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Saturday, February 24, 2007



What a great find with the book!


Gothic Horror and Fairytales...are you enjoying yourself so far? DS is doing comic books next quarter. Not exactly something I ever thought they'd teach a university class on, but what do I know? I probably never thought they'd teach one of fairytales, either. Perhaps it's time to go back to school?

Jill Spriggs

I took storytelling as part of my master's degree, and was facinated to learn how folk/fairy tales are cataloged and indexed.
You can actually search for a story with an bridge, a bear, and the color red, and then by area as well. It is a unique cataloging system, and maybe useful in your studies. So very helpful when researching folk/fairy stories by theme too.


Thanks for sharing your great finds with us Roz. When I am able to see it here it feels just a tiny little bit mine as well .-)


What a find! What a treasure! As a book alterer myself, I am sitting here turning pea green. You'll just have to enjoy it for both of us.



Wow, I love this. What a great find!

Fran aka Redondowriter

What a great find, Roz! After reading Loretta's article in Cloth, Paper, Scissors this month, I want to do more visual journaling than I'm currently doing. Glad you are enjoying your class, even if it is time and labor-intensive.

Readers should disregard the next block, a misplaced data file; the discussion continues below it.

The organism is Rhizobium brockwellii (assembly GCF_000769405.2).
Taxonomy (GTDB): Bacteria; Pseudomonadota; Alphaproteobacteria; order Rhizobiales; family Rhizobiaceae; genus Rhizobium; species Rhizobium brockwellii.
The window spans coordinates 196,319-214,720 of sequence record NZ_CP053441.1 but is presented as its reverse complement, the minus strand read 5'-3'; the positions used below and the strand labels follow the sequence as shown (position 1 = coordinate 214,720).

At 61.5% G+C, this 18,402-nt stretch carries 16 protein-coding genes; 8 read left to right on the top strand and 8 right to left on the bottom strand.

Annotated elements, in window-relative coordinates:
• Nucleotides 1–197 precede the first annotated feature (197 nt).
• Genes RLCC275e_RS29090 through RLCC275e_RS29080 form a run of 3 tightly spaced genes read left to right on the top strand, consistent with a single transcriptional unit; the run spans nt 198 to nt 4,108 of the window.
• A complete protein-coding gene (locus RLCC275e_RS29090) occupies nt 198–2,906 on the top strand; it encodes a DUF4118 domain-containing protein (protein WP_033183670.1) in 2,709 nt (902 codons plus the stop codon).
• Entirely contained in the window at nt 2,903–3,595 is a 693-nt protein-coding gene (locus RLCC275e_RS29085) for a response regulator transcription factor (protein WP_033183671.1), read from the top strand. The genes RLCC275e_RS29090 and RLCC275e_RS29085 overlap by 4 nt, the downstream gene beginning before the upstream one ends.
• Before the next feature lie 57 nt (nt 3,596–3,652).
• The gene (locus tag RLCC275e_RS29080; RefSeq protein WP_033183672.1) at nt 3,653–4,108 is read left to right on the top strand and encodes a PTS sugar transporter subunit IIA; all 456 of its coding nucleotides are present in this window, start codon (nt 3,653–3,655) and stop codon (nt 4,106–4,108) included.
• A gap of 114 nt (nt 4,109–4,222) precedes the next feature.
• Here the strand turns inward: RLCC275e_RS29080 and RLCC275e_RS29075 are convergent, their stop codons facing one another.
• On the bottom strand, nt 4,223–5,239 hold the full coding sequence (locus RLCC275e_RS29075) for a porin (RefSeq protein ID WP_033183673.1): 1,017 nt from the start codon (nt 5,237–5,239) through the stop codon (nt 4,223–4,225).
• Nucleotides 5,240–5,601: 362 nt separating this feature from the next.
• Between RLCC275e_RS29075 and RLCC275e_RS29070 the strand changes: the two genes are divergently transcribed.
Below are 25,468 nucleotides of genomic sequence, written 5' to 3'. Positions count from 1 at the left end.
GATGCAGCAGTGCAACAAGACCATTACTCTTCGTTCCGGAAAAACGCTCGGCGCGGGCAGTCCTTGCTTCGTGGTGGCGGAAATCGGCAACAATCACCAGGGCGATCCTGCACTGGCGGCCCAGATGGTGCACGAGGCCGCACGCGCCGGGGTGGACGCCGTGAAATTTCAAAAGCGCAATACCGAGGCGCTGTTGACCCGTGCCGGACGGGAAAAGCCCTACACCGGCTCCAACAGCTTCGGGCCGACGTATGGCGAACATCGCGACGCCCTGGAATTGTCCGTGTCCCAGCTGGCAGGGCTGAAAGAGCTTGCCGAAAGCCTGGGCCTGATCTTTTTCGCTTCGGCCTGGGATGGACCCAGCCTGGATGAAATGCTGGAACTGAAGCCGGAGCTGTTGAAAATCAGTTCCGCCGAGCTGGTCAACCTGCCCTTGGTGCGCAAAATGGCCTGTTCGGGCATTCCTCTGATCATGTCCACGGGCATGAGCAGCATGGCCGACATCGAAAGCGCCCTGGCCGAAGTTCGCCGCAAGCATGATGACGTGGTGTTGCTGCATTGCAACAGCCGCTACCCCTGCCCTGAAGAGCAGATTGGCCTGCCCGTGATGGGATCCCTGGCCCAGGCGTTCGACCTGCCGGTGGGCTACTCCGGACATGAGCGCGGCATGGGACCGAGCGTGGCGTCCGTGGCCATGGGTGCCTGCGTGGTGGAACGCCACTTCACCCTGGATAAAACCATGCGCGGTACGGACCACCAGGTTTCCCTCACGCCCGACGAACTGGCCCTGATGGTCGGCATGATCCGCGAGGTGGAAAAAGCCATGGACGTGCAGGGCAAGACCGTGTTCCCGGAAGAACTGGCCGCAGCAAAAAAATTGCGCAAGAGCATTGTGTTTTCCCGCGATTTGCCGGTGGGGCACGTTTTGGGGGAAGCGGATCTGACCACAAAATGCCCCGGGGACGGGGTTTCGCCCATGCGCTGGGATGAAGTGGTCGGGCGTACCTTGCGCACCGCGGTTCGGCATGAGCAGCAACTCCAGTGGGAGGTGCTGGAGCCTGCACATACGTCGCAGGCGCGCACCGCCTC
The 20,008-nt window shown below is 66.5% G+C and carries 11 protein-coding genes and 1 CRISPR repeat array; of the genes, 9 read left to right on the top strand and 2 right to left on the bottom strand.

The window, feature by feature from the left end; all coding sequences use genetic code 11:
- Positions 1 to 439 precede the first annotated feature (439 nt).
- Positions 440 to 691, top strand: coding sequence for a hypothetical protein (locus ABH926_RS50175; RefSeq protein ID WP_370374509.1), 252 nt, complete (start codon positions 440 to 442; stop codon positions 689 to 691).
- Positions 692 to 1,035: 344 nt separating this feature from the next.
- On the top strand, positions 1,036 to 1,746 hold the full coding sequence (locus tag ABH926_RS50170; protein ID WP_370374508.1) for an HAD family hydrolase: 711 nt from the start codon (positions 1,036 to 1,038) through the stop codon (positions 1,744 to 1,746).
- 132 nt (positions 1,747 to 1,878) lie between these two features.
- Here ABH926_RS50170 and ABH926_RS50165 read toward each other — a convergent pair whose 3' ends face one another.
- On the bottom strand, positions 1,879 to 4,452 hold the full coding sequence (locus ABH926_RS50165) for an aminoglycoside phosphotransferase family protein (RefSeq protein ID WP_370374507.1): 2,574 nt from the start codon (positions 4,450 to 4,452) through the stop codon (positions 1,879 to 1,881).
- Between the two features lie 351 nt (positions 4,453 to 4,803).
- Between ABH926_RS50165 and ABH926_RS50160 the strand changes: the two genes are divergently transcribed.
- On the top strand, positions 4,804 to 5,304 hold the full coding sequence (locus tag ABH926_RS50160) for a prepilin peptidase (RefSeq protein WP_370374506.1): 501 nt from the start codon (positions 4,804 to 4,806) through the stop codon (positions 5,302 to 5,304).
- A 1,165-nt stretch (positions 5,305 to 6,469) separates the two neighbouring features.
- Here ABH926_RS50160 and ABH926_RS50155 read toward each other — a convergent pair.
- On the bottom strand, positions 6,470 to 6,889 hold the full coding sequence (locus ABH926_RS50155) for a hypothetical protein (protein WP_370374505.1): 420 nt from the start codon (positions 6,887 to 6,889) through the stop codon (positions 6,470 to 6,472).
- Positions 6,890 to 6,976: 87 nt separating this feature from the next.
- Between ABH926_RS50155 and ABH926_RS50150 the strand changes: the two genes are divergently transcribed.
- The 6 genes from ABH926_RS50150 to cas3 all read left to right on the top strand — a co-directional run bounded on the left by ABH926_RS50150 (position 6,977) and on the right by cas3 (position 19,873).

Oh how lucky you are to have found this!!

"Fairytale Book Illustration"

I love the sound of this. But 'tis not my choice. :-)


Ross Caldwell

Thank you for posting this discovery. I know it has been a long time, but a friend with similar interests in historical Tarot cards pointed it out to me today.

The catalogue for the 1935 exhibition of Italian art at the Petit Palais is online - https://www.petitpalais.paris.fr/sites/default/files/m1111077084361-e34-2.pdf

This catalogue does not mention that these cards were on display, so your discovery is the only evidence that they were there, as far as I know at the moment. The cards belonged to the Visconti di Modrone family, and shortly after the war they were sold to the widow of Melbert Cary Jr., who bequeathed them to Yale University in 1967.

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